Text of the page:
Title:
Flexible conducting thread
Kind Code:
A1


Abstract:
The invention provides a method of producing a flexible conducting thread for signal transmission and electrical conductivity. Flexible conducting thread is made up of one or more flexible conductors. The flexible conductors are developed by wrapping a conductive filament over non-conductive core filament and then electroplated uniformly on the surface of the conductive sheath. Thus produced flexible conductor is insulated using a non-conductive filament, resulting a product having electrical and textiles properties. This flexible conductor with or without insulation can be used in Smart textiles, medical garments and industrial applications.



Inventors:
Jawahar, Govindaraj (Virudhunagar, IN)
Senthilkumar, Sundarraj (Coimbatore, IN)
Balakrishnan, Thangavel (Madurai, IN)
Balan, Valamalai Sudhakar (Madurai, IN)
Application Number:
11/257720
Publication Date:
10/05/2006
Filing Date:
10/25/2005
Primary Class:
Other Classes:
174/24, 29/825
International Classes:
H01B11/00
View Patent Images:



Primary Examiner:
TUGBANG, ANTHONY D
Attorney, Agent or Firm:
McCormick, Paulding & Huber, PLLC (CityPlace II 185 Asylum Street, Hartford, CT, 06103, US)
Claims:
1. A method for making a flexible conductor, comprising: providing a non-conductive core filament; wrapping a conductive filament a plurality of gapless rotations around the non-conductive core filament, the conductive filament forming a conductive sheath about the core filament; electroplating a conductive layer on the conductive sheath substantially the entire length of the sheath thereby forming a flexible conductor.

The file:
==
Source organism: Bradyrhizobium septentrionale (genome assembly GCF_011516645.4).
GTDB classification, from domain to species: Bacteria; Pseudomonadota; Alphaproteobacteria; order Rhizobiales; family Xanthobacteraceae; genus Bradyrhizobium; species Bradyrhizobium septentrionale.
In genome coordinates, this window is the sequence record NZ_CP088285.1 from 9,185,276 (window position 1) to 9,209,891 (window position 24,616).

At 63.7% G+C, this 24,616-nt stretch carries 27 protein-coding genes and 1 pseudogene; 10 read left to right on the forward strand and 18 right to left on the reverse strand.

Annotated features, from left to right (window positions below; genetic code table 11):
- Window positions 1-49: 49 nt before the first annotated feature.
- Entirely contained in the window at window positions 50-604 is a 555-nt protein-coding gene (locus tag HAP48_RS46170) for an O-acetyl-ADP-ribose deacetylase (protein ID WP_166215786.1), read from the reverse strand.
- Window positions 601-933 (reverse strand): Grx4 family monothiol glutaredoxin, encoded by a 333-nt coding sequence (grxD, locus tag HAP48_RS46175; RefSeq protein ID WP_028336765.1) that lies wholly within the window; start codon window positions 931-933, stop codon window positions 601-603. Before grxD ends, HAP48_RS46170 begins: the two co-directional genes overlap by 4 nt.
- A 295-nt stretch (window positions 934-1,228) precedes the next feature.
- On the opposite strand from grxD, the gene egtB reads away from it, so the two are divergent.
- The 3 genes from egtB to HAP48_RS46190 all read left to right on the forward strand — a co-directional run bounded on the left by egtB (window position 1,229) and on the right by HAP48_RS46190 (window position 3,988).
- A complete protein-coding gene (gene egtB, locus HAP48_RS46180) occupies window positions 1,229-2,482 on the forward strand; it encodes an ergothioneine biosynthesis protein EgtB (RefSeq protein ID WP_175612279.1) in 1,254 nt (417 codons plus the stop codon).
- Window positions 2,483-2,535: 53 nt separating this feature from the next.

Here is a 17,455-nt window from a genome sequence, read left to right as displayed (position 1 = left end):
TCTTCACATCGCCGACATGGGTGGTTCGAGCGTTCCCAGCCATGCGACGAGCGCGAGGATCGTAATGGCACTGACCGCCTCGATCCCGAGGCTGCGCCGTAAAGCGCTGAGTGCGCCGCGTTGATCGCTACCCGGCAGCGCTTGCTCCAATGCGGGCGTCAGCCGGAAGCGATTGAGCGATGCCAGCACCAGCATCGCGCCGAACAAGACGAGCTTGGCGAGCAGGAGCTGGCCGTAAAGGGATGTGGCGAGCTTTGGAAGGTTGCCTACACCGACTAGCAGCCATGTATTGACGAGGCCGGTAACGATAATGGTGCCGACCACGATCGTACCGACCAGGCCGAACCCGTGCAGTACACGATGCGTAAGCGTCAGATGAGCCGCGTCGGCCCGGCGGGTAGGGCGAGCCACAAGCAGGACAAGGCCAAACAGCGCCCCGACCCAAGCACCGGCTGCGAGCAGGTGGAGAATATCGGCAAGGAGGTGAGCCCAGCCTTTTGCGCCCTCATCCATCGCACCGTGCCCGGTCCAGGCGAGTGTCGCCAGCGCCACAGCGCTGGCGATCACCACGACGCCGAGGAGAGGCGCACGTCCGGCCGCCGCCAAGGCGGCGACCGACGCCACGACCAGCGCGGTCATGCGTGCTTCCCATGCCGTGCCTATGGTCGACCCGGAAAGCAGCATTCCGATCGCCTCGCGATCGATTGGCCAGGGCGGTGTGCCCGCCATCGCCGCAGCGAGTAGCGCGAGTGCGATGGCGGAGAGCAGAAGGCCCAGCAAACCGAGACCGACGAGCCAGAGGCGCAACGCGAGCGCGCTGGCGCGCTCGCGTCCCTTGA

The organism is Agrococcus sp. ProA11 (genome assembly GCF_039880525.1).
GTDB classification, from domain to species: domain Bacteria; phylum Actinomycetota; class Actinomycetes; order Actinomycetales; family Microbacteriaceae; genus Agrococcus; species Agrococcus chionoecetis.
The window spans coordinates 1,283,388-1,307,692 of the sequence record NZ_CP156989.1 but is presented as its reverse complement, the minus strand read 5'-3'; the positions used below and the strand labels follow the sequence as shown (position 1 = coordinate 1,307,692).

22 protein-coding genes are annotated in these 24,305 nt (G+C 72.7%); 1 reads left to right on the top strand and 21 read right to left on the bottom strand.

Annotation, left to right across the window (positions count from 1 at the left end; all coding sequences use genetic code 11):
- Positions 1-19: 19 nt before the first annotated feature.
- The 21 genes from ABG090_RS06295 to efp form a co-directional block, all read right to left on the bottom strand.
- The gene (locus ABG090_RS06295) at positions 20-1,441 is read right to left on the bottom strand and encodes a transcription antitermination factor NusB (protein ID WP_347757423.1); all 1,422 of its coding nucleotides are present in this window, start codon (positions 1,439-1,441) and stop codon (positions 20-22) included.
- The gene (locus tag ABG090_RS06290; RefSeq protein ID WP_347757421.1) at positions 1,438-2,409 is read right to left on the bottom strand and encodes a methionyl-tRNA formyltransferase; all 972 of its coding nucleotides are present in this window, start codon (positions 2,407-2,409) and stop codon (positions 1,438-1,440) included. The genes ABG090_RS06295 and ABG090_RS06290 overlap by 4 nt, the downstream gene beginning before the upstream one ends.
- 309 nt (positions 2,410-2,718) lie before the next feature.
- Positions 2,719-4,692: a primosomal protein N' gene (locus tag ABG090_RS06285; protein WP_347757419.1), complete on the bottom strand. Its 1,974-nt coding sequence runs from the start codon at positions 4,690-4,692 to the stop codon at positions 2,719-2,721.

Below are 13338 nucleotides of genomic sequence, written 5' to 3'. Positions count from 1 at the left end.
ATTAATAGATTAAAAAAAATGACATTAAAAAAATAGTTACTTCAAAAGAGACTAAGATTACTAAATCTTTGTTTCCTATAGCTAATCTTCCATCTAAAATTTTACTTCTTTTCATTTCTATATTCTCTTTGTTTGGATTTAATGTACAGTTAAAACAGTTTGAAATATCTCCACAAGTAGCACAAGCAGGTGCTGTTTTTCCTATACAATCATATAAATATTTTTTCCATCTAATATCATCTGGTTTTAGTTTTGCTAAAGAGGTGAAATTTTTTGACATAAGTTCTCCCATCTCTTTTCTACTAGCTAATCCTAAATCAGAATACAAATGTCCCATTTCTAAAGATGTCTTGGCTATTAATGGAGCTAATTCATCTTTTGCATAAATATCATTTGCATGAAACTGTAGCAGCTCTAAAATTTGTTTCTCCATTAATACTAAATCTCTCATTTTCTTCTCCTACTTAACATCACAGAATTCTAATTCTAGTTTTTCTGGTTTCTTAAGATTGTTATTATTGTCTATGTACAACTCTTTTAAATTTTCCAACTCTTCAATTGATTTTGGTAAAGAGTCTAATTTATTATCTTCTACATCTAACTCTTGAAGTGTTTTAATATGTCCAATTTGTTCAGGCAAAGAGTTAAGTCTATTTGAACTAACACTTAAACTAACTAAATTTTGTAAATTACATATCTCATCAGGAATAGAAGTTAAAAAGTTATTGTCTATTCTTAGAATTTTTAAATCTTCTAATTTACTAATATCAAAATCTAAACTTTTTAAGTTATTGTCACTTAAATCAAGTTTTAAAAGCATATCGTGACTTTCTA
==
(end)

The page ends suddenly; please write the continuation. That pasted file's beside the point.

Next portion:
2. The method of claim 1 further comprising a step of compiling a plurality of said flexible conductors arranged in parallel forming a flexible conductor assembly.

3. The method of claim 2 further comprising a step of twisting a plurality of said flexible conductors together for increasing the strength and conductivity of said flexible conductor.

4. The method of claim 1 further comprising a step of wrapping a non-conductive filament over the conductive layer forming an insulating layer on an outer surface of the flexible conductor.

5. The method of claim 3 further comprising a step of wrapping a non-conductive filament over the plurality of flexible conductors forming an insulating layer on an outer surface thereof.

6. The method of claim 4 wherein the step of wrapping a non-conductive filament further includes wrapping a non-conductive filament around the conductive layer in a first direction forming a first insulating layer and wrapping a non-conductive filament in a second direction around the first insulating layer forming a second insulating layer, the second direction being generally opposite the first direction.

7. The method of claim 4 further comprising a step of assembling a plurality of said flexible conductors together thereby forming a fabric.

8. The method of claim 7 wherein the step of assembling includes weaving a plurality of said flexible conductors together.

9. The method of claim 4 further comprising coating the insulating layer by applying at least one of a fireproofing, waterproofing, inking, anti-static, and anti-bacterial material or treatment to the insulating layer.

10. The method of claim 1 wherein the step of providing a non-conductive core filament includes providing a filament including polyester.

11. The method of claim 1 wherein the step of wrapping a conductive filament a plurality of gapless rotations around the non-conductive core filament, includes wrapping a copper or an alloy filament around the non-conductive core filament.